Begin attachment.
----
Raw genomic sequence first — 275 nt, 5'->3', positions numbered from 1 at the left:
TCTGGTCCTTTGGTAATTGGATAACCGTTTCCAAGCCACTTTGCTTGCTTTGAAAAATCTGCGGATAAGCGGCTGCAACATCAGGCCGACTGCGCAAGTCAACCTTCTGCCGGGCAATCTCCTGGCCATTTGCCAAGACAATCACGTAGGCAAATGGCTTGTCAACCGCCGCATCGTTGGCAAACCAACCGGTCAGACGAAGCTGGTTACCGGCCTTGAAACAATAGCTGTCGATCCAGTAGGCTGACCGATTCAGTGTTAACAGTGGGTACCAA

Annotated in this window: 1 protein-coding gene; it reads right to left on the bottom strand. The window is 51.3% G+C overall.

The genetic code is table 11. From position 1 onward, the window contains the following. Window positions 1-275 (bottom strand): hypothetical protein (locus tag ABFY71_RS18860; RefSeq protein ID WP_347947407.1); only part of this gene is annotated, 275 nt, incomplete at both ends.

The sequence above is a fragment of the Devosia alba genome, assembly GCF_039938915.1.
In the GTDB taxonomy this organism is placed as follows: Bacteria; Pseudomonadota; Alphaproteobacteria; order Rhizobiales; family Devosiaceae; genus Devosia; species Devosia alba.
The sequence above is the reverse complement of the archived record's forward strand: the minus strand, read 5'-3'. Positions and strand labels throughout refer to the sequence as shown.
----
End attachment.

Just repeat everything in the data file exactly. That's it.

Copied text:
Raw genomic sequence first — 275 nt, 5'->3', positions numbered from 1 at the left:
TCTGGTCCTTTGGTAATTGGATAACCGTTTCCAAGCCACTTTGCTTGCTTTGAAAAATCTGCGGATAAGCGGCTGCAACATCAGGCCGACTGCGCAAGTCAACCTTCTGCCGGGCAATCTCCTGGCCATTTGCCAAGACAATCACGTAGGCAAATGGCTTGTCAACCGCCGCATCGTTGGCAAACCAACCGGTCAGACGAAGCTGGTTACCGGCCTTGAAACAATAGCTGTCGATCCAGTAGGCTGACCGATTCAGTGTTAACAGTGGGTACCAA

Annotated in this window: 1 protein-coding gene; it reads right to left on the bottom strand. The window is 51.3% G+C overall.

The genetic code is table 11. From position 1 onward, the window contains the following. Window positions 1-275 (bottom strand): hypothetical protein (locus tag ABFY71_RS18860; RefSeq protein ID WP_347947407.1); only part of this gene is annotated, 275 nt, incomplete at both ends.

The sequence above is a fragment of the Devosia alba genome, assembly GCF_039938915.1.
In the GTDB taxonomy this organism is placed as follows: Bacteria; Pseudomonadota; Alphaproteobacteria; order Rhizobiales; family Devosiaceae; genus Devosia; species Devosia alba.
The sequence above is the reverse complement of the archived record's forward strand: the minus strand, read 5'-3'. Positions and strand labels throughout refer to the sequence as shown.